Parsha Mitzvot: Kedoshim: Mitzvah 212 - Concept 585 Print

Mitzvos“Every man: Your mother and father shall you revere and My Sabbaths shall you observe. I am God, your Lord (Vayikra 19:3) A person must revere his mother and father (Rambam, Hilchot Mamrim - The Laws of Insurgents)

 

And how far must one go in their reverence? Even if he is dressed in precious clothes and is sitting in an honored place before many people, and his parents come and tear his clothes, hitting him in the head and spitting in his face, he may not shame them, but he must keep silent, and be in awe and fear of the King of Kings Who commanded him thus. For is a king of flesh and blood had decreed that he do something more painful than this, he could not hesitate in its performance. How much more so, then, when he is commanded by Him Who created the world at His will! (Rambam, Hilchot Mamrim)

I recently posted some reflections on my father zt”l and realized how much they relate to this Mitzvah:

“The majority of poems one outgrows and outlives, as one outgrows and outlives the majority of human passions: Dante’s is one of those which one can only just hope to grow up to at the end of his life (T. S. Eliot).”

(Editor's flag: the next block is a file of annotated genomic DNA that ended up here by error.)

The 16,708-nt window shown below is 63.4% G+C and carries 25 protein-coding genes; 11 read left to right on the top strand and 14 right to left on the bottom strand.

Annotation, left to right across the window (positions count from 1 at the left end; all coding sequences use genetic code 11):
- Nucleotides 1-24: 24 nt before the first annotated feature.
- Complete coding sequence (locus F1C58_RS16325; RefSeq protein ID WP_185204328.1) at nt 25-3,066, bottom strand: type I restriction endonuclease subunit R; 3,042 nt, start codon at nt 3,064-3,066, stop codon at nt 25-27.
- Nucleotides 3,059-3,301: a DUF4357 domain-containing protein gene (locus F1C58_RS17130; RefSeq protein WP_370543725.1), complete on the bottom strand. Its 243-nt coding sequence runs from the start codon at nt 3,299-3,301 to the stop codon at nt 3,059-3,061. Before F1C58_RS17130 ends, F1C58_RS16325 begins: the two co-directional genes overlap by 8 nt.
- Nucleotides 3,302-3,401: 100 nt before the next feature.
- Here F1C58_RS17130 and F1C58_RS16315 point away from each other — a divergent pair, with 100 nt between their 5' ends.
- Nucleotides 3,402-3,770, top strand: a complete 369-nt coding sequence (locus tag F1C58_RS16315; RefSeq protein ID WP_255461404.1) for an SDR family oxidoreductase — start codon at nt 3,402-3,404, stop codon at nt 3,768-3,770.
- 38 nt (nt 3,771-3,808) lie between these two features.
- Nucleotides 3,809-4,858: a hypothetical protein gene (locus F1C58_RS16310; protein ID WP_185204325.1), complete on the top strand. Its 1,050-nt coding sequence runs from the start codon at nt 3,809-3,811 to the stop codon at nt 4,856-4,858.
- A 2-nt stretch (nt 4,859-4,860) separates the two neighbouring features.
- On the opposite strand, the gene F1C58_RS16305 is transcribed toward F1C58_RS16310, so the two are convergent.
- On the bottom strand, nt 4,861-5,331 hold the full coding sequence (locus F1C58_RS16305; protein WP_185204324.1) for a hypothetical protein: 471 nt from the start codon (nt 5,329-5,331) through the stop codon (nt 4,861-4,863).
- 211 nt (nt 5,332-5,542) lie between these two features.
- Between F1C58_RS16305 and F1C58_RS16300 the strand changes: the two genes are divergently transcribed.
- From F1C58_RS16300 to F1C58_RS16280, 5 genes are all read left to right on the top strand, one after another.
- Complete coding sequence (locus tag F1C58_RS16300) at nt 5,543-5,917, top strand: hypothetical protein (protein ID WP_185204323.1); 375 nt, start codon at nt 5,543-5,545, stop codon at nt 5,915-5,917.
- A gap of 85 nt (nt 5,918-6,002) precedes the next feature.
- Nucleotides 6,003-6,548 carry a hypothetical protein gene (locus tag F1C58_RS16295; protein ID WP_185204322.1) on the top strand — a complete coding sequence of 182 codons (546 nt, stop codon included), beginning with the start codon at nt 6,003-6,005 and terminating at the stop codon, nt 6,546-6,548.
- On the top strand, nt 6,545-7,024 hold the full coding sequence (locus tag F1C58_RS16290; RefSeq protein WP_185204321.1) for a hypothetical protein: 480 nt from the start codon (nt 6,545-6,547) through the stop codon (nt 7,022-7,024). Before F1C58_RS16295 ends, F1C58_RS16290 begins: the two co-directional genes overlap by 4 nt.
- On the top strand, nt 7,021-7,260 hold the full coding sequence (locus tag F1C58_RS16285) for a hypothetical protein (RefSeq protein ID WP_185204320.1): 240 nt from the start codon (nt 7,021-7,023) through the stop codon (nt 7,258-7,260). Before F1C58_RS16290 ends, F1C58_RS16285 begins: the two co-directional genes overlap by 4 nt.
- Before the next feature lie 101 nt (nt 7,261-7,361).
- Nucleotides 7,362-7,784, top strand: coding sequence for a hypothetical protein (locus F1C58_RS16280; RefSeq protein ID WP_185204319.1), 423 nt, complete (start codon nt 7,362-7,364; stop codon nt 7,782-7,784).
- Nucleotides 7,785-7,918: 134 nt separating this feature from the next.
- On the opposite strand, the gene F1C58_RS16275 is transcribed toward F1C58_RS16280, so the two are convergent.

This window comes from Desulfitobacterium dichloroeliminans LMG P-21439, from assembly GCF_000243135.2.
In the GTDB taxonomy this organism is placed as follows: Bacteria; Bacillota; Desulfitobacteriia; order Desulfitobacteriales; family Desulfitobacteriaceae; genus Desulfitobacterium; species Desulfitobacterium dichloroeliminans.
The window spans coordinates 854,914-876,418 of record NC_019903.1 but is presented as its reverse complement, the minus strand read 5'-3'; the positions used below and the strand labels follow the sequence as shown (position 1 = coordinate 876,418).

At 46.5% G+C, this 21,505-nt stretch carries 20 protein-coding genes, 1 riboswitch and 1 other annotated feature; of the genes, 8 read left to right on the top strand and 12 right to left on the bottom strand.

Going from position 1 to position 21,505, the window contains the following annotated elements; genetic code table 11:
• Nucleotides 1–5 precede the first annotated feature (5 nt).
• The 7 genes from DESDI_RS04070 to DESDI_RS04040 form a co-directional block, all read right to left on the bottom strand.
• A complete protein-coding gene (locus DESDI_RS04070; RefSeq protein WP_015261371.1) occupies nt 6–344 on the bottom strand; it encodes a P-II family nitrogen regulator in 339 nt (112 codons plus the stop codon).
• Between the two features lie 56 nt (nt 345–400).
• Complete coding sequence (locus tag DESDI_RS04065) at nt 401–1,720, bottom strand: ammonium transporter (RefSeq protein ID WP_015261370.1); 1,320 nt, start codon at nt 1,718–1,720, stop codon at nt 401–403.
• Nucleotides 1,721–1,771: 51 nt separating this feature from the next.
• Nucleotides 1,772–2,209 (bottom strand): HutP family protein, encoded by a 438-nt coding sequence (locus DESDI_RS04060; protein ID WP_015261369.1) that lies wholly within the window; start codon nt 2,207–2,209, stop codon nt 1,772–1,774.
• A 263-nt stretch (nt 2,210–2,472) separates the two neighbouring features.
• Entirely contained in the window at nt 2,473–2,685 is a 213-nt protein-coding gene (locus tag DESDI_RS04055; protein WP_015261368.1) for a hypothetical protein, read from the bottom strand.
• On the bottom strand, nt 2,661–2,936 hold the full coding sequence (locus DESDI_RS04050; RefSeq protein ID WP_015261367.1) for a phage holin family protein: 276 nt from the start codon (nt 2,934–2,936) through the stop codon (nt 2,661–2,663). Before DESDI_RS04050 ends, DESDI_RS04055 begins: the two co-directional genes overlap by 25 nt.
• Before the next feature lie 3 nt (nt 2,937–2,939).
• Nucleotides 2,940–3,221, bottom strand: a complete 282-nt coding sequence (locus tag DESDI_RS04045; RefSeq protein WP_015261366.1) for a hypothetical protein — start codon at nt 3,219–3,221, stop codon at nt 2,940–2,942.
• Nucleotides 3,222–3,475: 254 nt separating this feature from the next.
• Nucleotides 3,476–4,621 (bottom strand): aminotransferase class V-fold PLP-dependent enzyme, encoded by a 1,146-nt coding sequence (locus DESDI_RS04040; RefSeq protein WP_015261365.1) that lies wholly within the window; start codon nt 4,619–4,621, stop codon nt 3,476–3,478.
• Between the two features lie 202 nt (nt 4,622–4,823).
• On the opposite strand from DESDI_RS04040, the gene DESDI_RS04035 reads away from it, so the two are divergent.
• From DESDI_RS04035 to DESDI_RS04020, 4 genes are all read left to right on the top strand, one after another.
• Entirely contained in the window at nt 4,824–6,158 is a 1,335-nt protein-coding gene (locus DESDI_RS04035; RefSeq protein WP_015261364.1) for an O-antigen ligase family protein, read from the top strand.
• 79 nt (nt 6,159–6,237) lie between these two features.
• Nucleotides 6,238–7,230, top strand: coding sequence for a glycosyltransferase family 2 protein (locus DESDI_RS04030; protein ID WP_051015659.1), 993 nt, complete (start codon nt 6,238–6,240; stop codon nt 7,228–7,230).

The Haggadah has changed for me from what the basic children’s story of my childhood, to a sophisticated perspective of Jewish history and applying its lessons, as did the Rabbis in Bnei Brak, to our times. I have outgrown the Haggadah of my childhood, and find that it is the perfect indicator of how much I have developed since the previous Pesach.

There is one constant: No matter how profound its lessons, I still aspire to be able to read it as did my father zt”l. We would all come to the Seder armed with ideas, questions, and explanations, but our father would read the words with such simple beauty that he answered all our questions just with his reading. (This was true of the way he read everything; a verse, Gemara, Rashi, Rambam, or Halacha; he saw in the basic text far beyond all the commentaries.) I hope to grow up to his reading of the Haggadah by the end of my life.

This year I understood that it is not only my reading of the Haggadah that indicates my growth, but the aspiration of my reading; the deeper my understanding, the more I appreciate my father’s clarity, and the more I aspire to grow up to read as did he.

There is a bittersweet quality to such aspiration; Almost twelve years after his death, I am still discovering more of his greatness. I realize that, although I revered him while he was alive; I revere him far more now, and I am pained that I did not have such reverence while he was alive. My father is still teaching me, touching me, guiding me. So, while most others outgrow their desire to be like their fathers, I hope to grow up to be like him by the end of my life.

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